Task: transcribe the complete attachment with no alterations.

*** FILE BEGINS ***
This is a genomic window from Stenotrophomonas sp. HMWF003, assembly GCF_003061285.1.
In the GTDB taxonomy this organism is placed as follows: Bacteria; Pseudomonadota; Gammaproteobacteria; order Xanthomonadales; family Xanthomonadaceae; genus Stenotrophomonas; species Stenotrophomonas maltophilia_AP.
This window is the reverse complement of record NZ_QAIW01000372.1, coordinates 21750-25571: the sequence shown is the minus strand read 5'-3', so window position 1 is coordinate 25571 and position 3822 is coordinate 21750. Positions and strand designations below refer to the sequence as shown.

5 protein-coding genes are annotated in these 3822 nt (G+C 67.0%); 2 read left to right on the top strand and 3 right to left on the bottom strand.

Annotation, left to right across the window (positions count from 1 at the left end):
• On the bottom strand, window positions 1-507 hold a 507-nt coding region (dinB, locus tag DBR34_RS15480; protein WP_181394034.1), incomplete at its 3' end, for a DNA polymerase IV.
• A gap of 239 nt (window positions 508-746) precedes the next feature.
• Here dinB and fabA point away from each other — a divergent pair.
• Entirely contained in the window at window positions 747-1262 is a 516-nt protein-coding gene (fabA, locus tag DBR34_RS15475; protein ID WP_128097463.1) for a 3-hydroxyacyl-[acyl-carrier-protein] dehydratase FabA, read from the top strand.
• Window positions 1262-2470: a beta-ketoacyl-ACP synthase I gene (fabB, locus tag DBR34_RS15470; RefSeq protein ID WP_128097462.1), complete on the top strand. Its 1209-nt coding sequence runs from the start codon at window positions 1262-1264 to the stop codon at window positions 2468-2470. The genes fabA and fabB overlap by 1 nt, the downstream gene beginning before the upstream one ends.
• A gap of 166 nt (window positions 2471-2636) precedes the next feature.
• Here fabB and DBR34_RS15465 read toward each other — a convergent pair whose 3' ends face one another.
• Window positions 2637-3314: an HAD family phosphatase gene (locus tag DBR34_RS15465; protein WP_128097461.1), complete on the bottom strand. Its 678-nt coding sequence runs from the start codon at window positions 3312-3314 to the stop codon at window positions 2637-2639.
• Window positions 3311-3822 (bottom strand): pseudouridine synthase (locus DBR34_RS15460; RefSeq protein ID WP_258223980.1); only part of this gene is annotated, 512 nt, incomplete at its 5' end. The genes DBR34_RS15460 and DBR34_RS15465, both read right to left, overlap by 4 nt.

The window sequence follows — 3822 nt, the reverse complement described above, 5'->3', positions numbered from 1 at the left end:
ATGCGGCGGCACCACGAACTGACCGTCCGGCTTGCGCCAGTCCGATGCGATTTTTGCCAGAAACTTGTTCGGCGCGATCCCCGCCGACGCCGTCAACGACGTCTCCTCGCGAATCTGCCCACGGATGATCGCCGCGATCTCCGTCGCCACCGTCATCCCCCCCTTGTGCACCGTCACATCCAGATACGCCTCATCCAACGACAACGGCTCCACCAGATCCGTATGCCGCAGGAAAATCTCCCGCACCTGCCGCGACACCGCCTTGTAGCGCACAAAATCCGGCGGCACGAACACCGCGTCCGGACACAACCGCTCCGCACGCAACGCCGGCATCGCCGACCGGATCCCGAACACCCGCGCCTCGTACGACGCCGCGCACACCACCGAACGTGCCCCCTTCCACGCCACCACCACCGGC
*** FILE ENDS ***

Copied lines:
This is a genomic window from Stenotrophomonas sp. HMWF003, assembly GCF_003061285.1.
In the GTDB taxonomy this organism is placed as follows: Bacteria; Pseudomonadota; Gammaproteobacteria; order Xanthomonadales; family Xanthomonadaceae; genus Stenotrophomonas; species Stenotrophomonas maltophilia_AP.
This window is the reverse complement of record NZ_QAIW01000372.1, coordinates 21750-25571: the sequence shown is the minus strand read 5'-3', so window position 1 is coordinate 25571 and position 3822 is coordinate 21750. Positions and strand designations below refer to the sequence as shown.

5 protein-coding genes are annotated in these 3822 nt (G+C 67.0%); 2 read left to right on the top strand and 3 right to left on the bottom strand.

Annotation, left to right across the window (positions count from 1 at the left end):
• On the bottom strand, window positions 1-507 hold a 507-nt coding region (dinB, locus tag DBR34_RS15480; protein WP_181394034.1), incomplete at its 3' end, for a DNA polymerase IV.
• A gap of 239 nt (window positions 508-746) precedes the next feature.
• Here dinB and fabA point away from each other — a divergent pair.
• Entirely contained in the window at window positions 747-1262 is a 516-nt protein-coding gene (fabA, locus tag DBR34_RS15475; protein ID WP_128097463.1) for a 3-hydroxyacyl-[acyl-carrier-protein] dehydratase FabA, read from the top strand.
• Window positions 1262-2470: a beta-ketoacyl-ACP synthase I gene (fabB, locus tag DBR34_RS15470; RefSeq protein ID WP_128097462.1), complete on the top strand. Its 1209-nt coding sequence runs from the start codon at window positions 1262-1264 to the stop codon at window positions 2468-2470. The genes fabA and fabB overlap by 1 nt, the downstream gene beginning before the upstream one ends.
• A gap of 166 nt (window positions 2471-2636) precedes the next feature.
• Here fabB and DBR34_RS15465 read toward each other — a convergent pair whose 3' ends face one another.
• Window positions 2637-3314: an HAD family phosphatase gene (locus tag DBR34_RS15465; protein WP_128097461.1), complete on the bottom strand. Its 678-nt coding sequence runs from the start codon at window positions 3312-3314 to the stop codon at window positions 2637-2639.
• Window positions 3311-3822 (bottom strand): pseudouridine synthase (locus DBR34_RS15460; RefSeq protein ID WP_258223980.1); only part of this gene is annotated, 512 nt, incomplete at its 5' end. The genes DBR34_RS15460 and DBR34_RS15465, both read right to left, overlap by 4 nt.

The window sequence follows — 3822 nt, the reverse complement described above, 5'->3', positions numbered from 1 at the left end:
ATGCGGCGGCACCACGAACTGACCGTCCGGCTTGCGCCAGTCCGATGCGATTTTTGCCAGAAACTTGTTCGGCGCGATCCCCGCCGACGCCGTCAACGACGTCTCCTCGCGAATCTGCCCACGGATGATCGCCGCGATCTCCGTCGCCACCGTCATCCCCCCCTTGTGCACCGTCACATCCAGATACGCCTCATCCAACGACAACGGCTCCACCAGATCCGTATGCCGCAGGAAAATCTCCCGCACCTGCCGCGACACCGCCTTGTAGCGCACAAAATCCGGCGGCACGAACACCGCGTCCGGACACAACCGCTCCGCACGCAACGCCGGCATCGCCGACCGGATCCCGAACACCCGCGCCTCGTACGACGCCGCGCACACCACCGAACGTGCCCCCTTCCACGCCACCACCACCGGC